For example, wasn’t there a link here recently to an argument that the cost to human health of the Chernobyl disaster, as heavy as it was, was significantly less than the cost of continuing to use coal? No matter how correct, this is an argument that few people are willing to accept, perhaps because nuclear disasters are more spectacular than slow death by air pollution. (Off topic: People have similarly irrational attitudes to terrorism.)

    The greens I know are not guilty of wanting to destroy anything. Rather, they are unwilling or unable to accept real solutions with real costs and benefits in place of their unrealizable ideals.

    People have similarly irrational attitudes to terrorism.

    Terrorism scales very well, unless you have extensive and constant countermeasures. I couldn’t take my perfume to Hungary because I didn’t have a check in baggage and I’m not allowed to take any liquid onboard if the bottle is over 100 ml. I’m always subjected to extensive searches anytime I try to board a plane, which takes ten or twenty minutes (sometimes even longer), and so I have to be at the airport that much earlier. The lost time adds up to several weeks of my life and counting. Add that up for all travelers, and the cost of lost work hours alone will be considerable. The costs of maintaining huge security services, or the intangible costs of surrendering much of our liberties to same, are considerable, too.

    Nuclear disasters also scale better (worse) than health effects from coal mines. It’s also obvious that they are always worse than expected by experts. No one would have predicted that the Japanese will have a problem containing an earthquake with a light water reactor. Yet they made the stupid mistake of exposing their equipment to the coming tsunami, just a few years after the famous tsunami a few thousand miles away.

    Having to evacuate your city (and let’s stay realistic, the authorities will always order an evacuation, and you won’t realistically stay behind alone…) is quite unpleasant a risk in and of itself.

    But civilian nuclear power seems still much less risky than terrorism.

    Read More
    • Replies: @songbird
    Nuclear power is essentially magical and that is why people are afraid of it. I think it is basically the same idea with racism. It's core idea is invisible rays, so that is why the Gaia people go crazy.
    , @German_reader

    No one would have predicted that the Japanese will have a problem containing an earthquake with a light water reactor.
     
    How many people actually died or are likely to die as a result of the Fukushima reactor disaster? I've only read of a few workers who were directly at the site and exposed to large doses of radiation, but haven't seen any serious estimates apart from that.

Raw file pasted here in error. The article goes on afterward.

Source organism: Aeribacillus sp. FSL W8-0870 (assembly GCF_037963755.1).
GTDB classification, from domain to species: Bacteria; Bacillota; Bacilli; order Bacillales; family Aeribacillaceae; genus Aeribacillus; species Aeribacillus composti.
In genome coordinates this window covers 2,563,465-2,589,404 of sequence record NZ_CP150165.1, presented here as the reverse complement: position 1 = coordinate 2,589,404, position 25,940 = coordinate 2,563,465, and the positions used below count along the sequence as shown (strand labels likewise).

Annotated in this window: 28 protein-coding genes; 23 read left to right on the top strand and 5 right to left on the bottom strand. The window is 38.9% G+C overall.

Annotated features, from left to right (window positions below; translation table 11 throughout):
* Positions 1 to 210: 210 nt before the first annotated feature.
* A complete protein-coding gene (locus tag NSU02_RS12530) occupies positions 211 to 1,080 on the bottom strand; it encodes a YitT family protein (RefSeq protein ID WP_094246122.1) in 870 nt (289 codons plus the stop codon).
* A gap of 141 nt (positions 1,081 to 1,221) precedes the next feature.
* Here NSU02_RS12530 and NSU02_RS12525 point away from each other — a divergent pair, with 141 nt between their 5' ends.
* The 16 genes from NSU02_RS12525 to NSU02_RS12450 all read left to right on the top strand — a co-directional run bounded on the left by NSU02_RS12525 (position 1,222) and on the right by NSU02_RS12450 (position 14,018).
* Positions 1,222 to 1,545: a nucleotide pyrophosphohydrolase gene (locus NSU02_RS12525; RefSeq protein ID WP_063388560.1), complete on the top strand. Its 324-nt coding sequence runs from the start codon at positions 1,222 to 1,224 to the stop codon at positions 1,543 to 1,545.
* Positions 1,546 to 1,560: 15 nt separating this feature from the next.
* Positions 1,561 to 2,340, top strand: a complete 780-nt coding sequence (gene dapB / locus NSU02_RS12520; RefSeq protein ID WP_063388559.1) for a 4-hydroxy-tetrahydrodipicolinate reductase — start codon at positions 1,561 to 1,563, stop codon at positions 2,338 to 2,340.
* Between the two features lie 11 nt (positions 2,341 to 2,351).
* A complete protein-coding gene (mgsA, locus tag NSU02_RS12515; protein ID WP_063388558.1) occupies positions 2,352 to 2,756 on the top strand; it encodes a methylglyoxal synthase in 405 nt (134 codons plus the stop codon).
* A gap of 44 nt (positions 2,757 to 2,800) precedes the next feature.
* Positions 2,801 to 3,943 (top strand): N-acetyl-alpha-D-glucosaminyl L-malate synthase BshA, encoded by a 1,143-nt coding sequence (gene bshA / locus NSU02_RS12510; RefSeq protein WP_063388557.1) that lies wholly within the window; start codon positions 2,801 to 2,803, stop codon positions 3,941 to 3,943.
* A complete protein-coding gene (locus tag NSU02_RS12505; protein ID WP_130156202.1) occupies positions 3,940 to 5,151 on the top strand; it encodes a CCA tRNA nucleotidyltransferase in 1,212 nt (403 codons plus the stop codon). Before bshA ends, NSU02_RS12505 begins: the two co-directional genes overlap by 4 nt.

Here in Germany, the Greens and their sympathizers in the media whipped up a huge hysteria over Fukushima back in 2011 (just in time for the Greens to win the state elections in Baden-Württemberg...after that reporting about the situation in Japan decreased noticeably). One particularly stupid Green politician claimed 20 000 people had been killed as a result of the reactor accident (when in fact they were victims of the tsunami). But decades of Green propaganda had done their work, and so nuclear power was done away with. And now they'd like to eliminate coal power as well. Just insane imo.
    , @animalogic
    "The costs of maintaining huge security services, or the intangible costs of surrendering much of our liberties to same, are considerable, too."
    For governments these are postives of almost inestimstable value.
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  12. Falcon Heavy is a transient design, not intended for Mars colonization. BFR (Big Falcon :) Rocket) is, and it is a completely different beast.

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  13. @Anonymous
    Has anybody really critically reviewed the potential economics of Musks idea(s) or is it just this pop concert kind of frenzy thing all over the place? I watched the SpaceX webcast and everything was like, uh, I don't know, teenage girls and One Direction or whatever's in vogue these days.

    As impressive at it looks, all the fuel that is needed to bring the booster stages back to earth in a controlled fashion is essentially potential payload capacity lost, for starters. Hence the vast discrepancy in throw weights between the reusable mode and the conventional, expendable ditto.